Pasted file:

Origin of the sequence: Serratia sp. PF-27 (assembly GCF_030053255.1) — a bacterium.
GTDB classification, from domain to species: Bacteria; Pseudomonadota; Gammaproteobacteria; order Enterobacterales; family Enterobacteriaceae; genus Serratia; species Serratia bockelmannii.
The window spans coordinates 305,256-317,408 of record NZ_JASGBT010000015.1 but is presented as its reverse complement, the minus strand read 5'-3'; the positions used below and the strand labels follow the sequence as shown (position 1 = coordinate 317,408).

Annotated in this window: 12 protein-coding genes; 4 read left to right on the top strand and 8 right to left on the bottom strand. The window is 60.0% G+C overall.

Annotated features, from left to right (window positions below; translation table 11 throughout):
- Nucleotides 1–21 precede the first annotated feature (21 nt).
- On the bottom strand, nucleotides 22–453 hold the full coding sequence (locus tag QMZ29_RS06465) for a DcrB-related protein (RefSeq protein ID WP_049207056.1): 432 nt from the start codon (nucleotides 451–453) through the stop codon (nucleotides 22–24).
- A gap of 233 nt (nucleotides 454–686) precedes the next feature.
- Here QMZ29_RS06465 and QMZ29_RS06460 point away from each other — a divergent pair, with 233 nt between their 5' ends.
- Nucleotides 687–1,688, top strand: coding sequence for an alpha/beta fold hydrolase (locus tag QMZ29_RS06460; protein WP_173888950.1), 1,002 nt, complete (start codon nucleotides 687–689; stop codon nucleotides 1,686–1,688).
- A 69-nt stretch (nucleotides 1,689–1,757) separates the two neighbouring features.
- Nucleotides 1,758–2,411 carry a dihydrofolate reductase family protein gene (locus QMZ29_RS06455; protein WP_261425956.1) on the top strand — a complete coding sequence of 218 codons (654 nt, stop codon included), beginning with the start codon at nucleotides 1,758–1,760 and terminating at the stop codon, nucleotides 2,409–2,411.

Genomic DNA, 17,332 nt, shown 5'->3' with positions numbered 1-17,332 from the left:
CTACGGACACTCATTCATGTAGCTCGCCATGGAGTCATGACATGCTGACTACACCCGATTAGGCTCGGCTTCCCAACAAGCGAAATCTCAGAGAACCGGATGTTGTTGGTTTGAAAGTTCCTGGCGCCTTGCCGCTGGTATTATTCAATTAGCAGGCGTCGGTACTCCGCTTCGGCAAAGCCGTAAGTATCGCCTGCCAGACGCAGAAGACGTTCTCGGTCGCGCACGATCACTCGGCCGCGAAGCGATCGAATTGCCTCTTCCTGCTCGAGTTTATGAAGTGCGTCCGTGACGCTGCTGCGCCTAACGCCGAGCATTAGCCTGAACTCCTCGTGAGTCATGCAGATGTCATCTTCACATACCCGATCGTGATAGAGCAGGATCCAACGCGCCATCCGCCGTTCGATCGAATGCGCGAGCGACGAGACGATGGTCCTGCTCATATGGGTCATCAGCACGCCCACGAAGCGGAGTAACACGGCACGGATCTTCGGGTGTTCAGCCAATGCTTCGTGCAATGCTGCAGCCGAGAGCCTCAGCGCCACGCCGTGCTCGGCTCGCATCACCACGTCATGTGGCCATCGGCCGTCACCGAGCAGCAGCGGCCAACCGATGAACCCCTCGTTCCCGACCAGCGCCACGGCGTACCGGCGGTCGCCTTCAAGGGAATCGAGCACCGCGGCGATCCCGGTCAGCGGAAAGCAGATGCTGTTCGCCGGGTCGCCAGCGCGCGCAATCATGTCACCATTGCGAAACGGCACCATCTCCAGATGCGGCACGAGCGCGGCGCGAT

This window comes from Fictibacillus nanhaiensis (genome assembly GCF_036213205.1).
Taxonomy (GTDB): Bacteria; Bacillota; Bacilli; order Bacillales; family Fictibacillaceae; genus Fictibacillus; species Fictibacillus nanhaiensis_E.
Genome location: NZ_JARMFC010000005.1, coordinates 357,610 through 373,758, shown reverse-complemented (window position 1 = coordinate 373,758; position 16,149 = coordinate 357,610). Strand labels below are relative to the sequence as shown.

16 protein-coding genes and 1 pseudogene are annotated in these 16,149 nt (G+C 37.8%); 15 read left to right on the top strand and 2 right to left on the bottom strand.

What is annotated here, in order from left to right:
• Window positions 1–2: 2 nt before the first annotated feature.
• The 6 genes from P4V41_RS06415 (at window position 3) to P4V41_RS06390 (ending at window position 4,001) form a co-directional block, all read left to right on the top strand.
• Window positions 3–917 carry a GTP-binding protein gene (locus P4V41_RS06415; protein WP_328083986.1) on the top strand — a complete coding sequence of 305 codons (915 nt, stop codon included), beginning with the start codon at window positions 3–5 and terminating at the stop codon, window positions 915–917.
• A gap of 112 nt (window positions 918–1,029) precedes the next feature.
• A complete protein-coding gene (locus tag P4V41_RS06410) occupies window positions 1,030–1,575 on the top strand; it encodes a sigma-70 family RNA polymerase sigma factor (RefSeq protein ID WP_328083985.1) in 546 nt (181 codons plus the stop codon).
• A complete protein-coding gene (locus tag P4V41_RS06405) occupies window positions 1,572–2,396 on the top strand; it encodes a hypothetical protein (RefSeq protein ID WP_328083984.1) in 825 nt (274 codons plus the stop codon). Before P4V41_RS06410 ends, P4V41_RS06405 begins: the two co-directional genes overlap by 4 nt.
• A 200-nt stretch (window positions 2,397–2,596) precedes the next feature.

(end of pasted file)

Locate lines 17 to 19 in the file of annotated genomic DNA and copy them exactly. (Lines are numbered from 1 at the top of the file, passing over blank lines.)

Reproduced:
Genome location: NZ_JARMFC010000005.1, coordinates 357,610 through 373,758, shown reverse-complemented (window position 1 = coordinate 373,758; position 16,149 = coordinate 357,610). Strand labels below are relative to the sequence as shown.

16 protein-coding genes and 1 pseudogene are annotated in these 16,149 nt (G+C 37.8%); 15 read left to right on the top strand and 2 right to left on the bottom strand.

What is annotated here, in order from left to right: